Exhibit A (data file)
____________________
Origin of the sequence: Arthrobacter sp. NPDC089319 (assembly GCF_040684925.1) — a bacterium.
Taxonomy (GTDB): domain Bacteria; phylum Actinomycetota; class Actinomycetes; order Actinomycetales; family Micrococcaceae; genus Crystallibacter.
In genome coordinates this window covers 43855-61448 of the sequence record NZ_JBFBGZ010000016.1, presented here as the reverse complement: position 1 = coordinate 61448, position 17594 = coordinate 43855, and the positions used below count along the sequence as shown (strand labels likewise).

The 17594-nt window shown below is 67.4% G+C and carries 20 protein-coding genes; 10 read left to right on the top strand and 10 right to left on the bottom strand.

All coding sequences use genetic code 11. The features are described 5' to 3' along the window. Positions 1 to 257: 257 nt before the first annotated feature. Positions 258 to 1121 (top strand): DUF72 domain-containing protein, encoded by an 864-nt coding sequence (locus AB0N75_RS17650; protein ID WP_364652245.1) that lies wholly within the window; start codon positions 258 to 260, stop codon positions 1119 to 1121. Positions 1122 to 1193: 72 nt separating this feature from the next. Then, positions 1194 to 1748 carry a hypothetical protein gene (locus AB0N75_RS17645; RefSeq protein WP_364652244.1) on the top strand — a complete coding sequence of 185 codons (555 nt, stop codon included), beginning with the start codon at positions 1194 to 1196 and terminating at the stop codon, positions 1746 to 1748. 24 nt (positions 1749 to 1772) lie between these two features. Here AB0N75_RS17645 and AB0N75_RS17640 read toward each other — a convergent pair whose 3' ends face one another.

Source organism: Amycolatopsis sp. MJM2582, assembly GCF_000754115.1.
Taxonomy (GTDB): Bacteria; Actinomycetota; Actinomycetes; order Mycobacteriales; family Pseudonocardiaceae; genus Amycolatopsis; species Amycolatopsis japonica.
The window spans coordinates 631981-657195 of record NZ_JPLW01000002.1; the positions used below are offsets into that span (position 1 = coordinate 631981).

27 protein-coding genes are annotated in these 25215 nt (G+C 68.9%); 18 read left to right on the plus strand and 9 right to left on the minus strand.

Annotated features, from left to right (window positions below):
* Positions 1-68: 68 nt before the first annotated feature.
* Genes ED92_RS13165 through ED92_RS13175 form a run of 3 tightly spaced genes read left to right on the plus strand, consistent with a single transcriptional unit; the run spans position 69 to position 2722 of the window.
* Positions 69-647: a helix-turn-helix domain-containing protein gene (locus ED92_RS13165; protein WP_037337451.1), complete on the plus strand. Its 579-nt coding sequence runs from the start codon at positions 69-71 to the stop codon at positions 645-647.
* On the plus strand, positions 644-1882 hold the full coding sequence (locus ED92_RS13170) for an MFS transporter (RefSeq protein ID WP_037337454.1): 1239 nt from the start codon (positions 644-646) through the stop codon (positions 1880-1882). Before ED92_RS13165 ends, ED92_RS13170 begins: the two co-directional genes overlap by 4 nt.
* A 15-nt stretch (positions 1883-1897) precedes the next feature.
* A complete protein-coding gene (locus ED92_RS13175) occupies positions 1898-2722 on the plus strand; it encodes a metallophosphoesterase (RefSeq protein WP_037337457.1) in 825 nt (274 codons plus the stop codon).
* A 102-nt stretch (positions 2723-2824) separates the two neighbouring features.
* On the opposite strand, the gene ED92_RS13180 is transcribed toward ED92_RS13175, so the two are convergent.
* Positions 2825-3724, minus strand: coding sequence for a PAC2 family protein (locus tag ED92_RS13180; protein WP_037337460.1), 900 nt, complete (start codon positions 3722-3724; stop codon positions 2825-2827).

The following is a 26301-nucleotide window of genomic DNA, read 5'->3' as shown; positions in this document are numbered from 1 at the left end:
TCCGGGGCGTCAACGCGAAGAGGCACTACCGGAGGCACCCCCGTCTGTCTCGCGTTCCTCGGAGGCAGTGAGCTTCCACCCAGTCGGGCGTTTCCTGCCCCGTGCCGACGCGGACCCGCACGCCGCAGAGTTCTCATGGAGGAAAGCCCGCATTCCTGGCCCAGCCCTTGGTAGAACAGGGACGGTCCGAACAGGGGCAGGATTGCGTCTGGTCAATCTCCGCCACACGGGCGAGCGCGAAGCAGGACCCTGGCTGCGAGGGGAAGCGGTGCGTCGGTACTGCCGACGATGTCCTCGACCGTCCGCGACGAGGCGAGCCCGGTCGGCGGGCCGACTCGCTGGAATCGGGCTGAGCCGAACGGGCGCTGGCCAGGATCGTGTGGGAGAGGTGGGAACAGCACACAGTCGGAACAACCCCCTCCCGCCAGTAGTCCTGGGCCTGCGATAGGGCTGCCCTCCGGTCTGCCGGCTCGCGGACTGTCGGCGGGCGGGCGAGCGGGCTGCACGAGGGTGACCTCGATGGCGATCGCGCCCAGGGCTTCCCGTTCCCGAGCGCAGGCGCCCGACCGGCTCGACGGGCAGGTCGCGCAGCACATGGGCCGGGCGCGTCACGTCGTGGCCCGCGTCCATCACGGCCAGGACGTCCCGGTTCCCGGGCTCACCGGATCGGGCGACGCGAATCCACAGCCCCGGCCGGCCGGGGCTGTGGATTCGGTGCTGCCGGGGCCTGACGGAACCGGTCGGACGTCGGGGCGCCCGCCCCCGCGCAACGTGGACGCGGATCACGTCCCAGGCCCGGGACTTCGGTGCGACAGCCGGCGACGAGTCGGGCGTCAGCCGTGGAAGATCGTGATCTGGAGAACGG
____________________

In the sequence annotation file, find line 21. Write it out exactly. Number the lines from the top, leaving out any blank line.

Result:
TCCGGGGCGTCAACGCGAAGAGGCACTACCGGAGGCACCCCCGTCTGTCTCGCGTTCCTCGGAGGCAGTGAGCTTCCACCCAGTCGGGCGTTTCCTGCCCCGTGCCGACGCGGACCCGCACGCCGCAGAGTTCTCATGGAGGAAAGCCCGCATTCCTGGCCCAGCCCTTGGTAGAACAGGGACGGTCCGAACAGGGGCAGGATTGCGTCTGGTCAATCTCCGCCACACGGGCGAGCGCGAAGCAGGACCCTGGCTGCGAGGGGAAGCGGTGCGTCGGTACTGCCGACGATGTCCTCGACCGTCCGCGACGAGGCGAGCCCGGTCGGCGGGCCGACTCGCTGGAATCGGGCTGAGCCGAACGGGCGCTGGCCAGGATCGTGTGGGAGAGGTGGGAACAGCACACAGTCGGAACAACCCCCTCCCGCCAGTAGTCCTGGGCCTGCGATAGGGCTGCCCTCCGGTCTGCCGGCTCGCGGACTGTCGGCGGGCGGGCGAGCGGGCTGCACGAGGGTGACCTCGATGGCGATCGCGCCCAGGGCTTCCCGTTCCCGAGCGCAGGCGCCCGACCGGCTCGACGGGCAGGTCGCGCAGCACATGGGCCGGGCGCGTCACGTCGTGGCCCGCGTCCATCACGGCCAGGACGTCCCGGTTCCCGGGCTCACCGGATCGGGCGACGCGAATCCACAGCCCCGGCCGGCCGGGGCTGTGGATTCGGTGCTGCCGGGGCCTGACGGAACCGGTCGGACGTCGGGGCGCCCGCCCCCGCGCAACGTGGACGCGGATCACGTCCCAGGCCCGGGACTTCGGTGCGACAGCCGGCGACGAGTCGGGCGTCAGCCGTGGAAGATCGTGATCTGGAGAACGG